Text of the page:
Whether you’re suffering from a trauma or a major mental health problem, or simply a little issue with a coworker/friend that you’d to talk about, online therapy really does help.
You’ll never know how much impact it has on your life until you actually try it.
2. IT’S EASIER TO TALK TO A STRANGER THAN SOMEONE YOU KNOW (SHOCKING COMING FROM ME, I KNOW)
It takes a stranger to recognize an irregular and unhealthy habit in your life. Therapists know how to dig deeper and come to different conclusions than someone you know who is passively listening.
3. YOU FEEL SAFE
In addition to O7 Therapy’s app being highly confidential and secure about any information you provide or tell your therapist, the session is considered a safe space; you don’t have to worry about the other person judging you when you expose your inner demons to them.
4. FOR EACH STRUGGLE, THERE’S A DIFFERENT APPROACH
Some mental health problems require initially changing our mindsets and learning to tackle them from a new perspective, while others demand a specific approach that could involve medications. Everyone is different, and no therapy course is identical to another person’s.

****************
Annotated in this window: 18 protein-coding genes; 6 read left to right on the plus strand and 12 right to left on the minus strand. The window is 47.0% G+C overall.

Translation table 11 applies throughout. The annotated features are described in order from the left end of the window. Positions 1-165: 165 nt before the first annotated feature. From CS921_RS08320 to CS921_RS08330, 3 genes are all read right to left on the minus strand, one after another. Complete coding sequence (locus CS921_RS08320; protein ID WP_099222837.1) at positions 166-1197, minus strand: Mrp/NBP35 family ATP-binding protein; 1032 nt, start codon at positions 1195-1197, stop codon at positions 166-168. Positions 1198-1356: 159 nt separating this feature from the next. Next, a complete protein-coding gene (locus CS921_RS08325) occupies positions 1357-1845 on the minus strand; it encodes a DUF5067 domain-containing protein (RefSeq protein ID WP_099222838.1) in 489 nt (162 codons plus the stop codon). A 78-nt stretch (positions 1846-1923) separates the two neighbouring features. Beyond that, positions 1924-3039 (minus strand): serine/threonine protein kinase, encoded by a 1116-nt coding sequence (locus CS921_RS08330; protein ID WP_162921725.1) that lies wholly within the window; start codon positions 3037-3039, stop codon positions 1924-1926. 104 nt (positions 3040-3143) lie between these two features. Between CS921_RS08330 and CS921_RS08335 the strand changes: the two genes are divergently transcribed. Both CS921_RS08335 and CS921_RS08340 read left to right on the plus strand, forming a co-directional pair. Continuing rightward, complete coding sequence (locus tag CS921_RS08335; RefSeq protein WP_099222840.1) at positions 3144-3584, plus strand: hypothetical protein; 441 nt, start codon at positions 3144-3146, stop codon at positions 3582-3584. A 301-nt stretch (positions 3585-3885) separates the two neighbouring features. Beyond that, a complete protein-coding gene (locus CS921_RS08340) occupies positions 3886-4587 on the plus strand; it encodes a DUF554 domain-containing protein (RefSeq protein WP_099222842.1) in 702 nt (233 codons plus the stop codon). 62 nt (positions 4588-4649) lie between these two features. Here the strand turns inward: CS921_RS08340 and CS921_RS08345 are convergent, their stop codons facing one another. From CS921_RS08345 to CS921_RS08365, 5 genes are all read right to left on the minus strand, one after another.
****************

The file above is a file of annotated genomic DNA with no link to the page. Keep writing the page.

5. ONLINE THERAPY TAKES YOU OUT OF YOUR COMFORT ZONE, AND WITH IT YOU LEARN NEW THINGS ABOUT YOURSELF
Amen to self-awareness.
Therapy helps you become a better person. It allows you to come to conclusions easier, to feel more peace with who you are and the people around you, and to understand every layer of yourself you’ve been overlooking.
6. YOU FEEL BETTER AFTERWARD
I felt 10 times better after my first therapy session. It’s really a time to only focus on yourself and all the things you did not realize you were bottling up inside of you. It’s mind-boggling what one session can get out of you.
SOME FINAL WORDS TO YOU, THE ONE WHO’S READING THIS
I was apprehensive for a long time, and it took me a while (longer than I intended) to reap the benefits of opening up and trying online therapy. Which is why I’m now talking to you dear reader about it. I’m nudging you in the right direction to help yourself by seeing a therapist.
Consider this article a sign that you need to start taking care of yourself. Invest in yourself first and foremost; because as we’ve always been told growing up: Talking about it really does help.